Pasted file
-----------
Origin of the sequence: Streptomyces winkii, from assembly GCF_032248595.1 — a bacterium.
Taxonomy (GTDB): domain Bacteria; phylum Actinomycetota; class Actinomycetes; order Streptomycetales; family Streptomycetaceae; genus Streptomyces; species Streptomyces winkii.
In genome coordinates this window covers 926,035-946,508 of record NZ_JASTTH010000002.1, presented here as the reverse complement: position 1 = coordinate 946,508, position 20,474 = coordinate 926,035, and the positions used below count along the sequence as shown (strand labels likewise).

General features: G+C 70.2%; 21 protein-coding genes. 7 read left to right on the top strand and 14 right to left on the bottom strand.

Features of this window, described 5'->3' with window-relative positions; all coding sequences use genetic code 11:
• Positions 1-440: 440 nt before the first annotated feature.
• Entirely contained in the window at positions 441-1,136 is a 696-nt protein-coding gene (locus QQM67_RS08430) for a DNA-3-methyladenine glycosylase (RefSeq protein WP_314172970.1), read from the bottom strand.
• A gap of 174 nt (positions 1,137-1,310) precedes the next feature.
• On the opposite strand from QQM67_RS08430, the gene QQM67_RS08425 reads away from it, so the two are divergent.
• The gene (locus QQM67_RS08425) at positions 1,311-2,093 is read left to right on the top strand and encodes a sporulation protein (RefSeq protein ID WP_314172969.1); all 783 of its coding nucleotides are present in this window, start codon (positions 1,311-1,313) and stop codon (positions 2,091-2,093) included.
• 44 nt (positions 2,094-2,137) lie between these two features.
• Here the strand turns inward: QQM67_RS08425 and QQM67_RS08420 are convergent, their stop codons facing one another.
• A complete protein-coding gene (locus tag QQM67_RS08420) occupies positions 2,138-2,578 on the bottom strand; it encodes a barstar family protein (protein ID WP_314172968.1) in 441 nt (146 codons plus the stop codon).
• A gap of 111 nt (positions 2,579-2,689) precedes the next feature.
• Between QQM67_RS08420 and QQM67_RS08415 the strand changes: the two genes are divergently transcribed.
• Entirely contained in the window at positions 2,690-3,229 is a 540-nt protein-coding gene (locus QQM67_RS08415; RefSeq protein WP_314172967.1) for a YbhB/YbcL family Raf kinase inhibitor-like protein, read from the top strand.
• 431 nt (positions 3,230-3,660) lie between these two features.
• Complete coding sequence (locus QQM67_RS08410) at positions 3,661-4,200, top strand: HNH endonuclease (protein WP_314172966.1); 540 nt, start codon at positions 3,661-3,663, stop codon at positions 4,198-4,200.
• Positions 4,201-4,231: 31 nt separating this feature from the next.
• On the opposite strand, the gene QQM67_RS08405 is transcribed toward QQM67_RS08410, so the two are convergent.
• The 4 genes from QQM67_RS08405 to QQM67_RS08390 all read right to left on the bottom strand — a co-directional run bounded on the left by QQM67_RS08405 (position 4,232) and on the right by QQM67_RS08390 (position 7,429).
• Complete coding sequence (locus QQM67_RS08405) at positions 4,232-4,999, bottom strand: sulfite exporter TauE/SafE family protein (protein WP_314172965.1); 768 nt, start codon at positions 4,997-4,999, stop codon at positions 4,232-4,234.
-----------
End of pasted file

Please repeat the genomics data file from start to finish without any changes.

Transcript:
Origin of the sequence: Streptomyces winkii, from assembly GCF_032248595.1 — a bacterium.
Taxonomy (GTDB): domain Bacteria; phylum Actinomycetota; class Actinomycetes; order Streptomycetales; family Streptomycetaceae; genus Streptomyces; species Streptomyces winkii.
In genome coordinates this window covers 926,035-946,508 of record NZ_JASTTH010000002.1, presented here as the reverse complement: position 1 = coordinate 946,508, position 20,474 = coordinate 926,035, and the positions used below count along the sequence as shown (strand labels likewise).

General features: G+C 70.2%; 21 protein-coding genes. 7 read left to right on the top strand and 14 right to left on the bottom strand.

Features of this window, described 5'->3' with window-relative positions; all coding sequences use genetic code 11:
• Positions 1-440: 440 nt before the first annotated feature.
• Entirely contained in the window at positions 441-1,136 is a 696-nt protein-coding gene (locus QQM67_RS08430) for a DNA-3-methyladenine glycosylase (RefSeq protein WP_314172970.1), read from the bottom strand.
• A gap of 174 nt (positions 1,137-1,310) precedes the next feature.
• On the opposite strand from QQM67_RS08430, the gene QQM67_RS08425 reads away from it, so the two are divergent.
• The gene (locus QQM67_RS08425) at positions 1,311-2,093 is read left to right on the top strand and encodes a sporulation protein (RefSeq protein ID WP_314172969.1); all 783 of its coding nucleotides are present in this window, start codon (positions 1,311-1,313) and stop codon (positions 2,091-2,093) included.
• 44 nt (positions 2,094-2,137) lie between these two features.
• Here the strand turns inward: QQM67_RS08425 and QQM67_RS08420 are convergent, their stop codons facing one another.
• A complete protein-coding gene (locus tag QQM67_RS08420) occupies positions 2,138-2,578 on the bottom strand; it encodes a barstar family protein (protein ID WP_314172968.1) in 441 nt (146 codons plus the stop codon).
• A gap of 111 nt (positions 2,579-2,689) precedes the next feature.
• Between QQM67_RS08420 and QQM67_RS08415 the strand changes: the two genes are divergently transcribed.
• Entirely contained in the window at positions 2,690-3,229 is a 540-nt protein-coding gene (locus QQM67_RS08415; RefSeq protein WP_314172967.1) for a YbhB/YbcL family Raf kinase inhibitor-like protein, read from the top strand.
• 431 nt (positions 3,230-3,660) lie between these two features.
• Complete coding sequence (locus QQM67_RS08410) at positions 3,661-4,200, top strand: HNH endonuclease (protein WP_314172966.1); 540 nt, start codon at positions 3,661-3,663, stop codon at positions 4,198-4,200.
• Positions 4,201-4,231: 31 nt separating this feature from the next.
• On the opposite strand, the gene QQM67_RS08405 is transcribed toward QQM67_RS08410, so the two are convergent.
• The 4 genes from QQM67_RS08405 to QQM67_RS08390 all read right to left on the bottom strand — a co-directional run bounded on the left by QQM67_RS08405 (position 4,232) and on the right by QQM67_RS08390 (position 7,429).
• Complete coding sequence (locus QQM67_RS08405) at positions 4,232-4,999, bottom strand: sulfite exporter TauE/SafE family protein (protein WP_314172965.1); 768 nt, start codon at positions 4,997-4,999, stop codon at positions 4,232-4,234.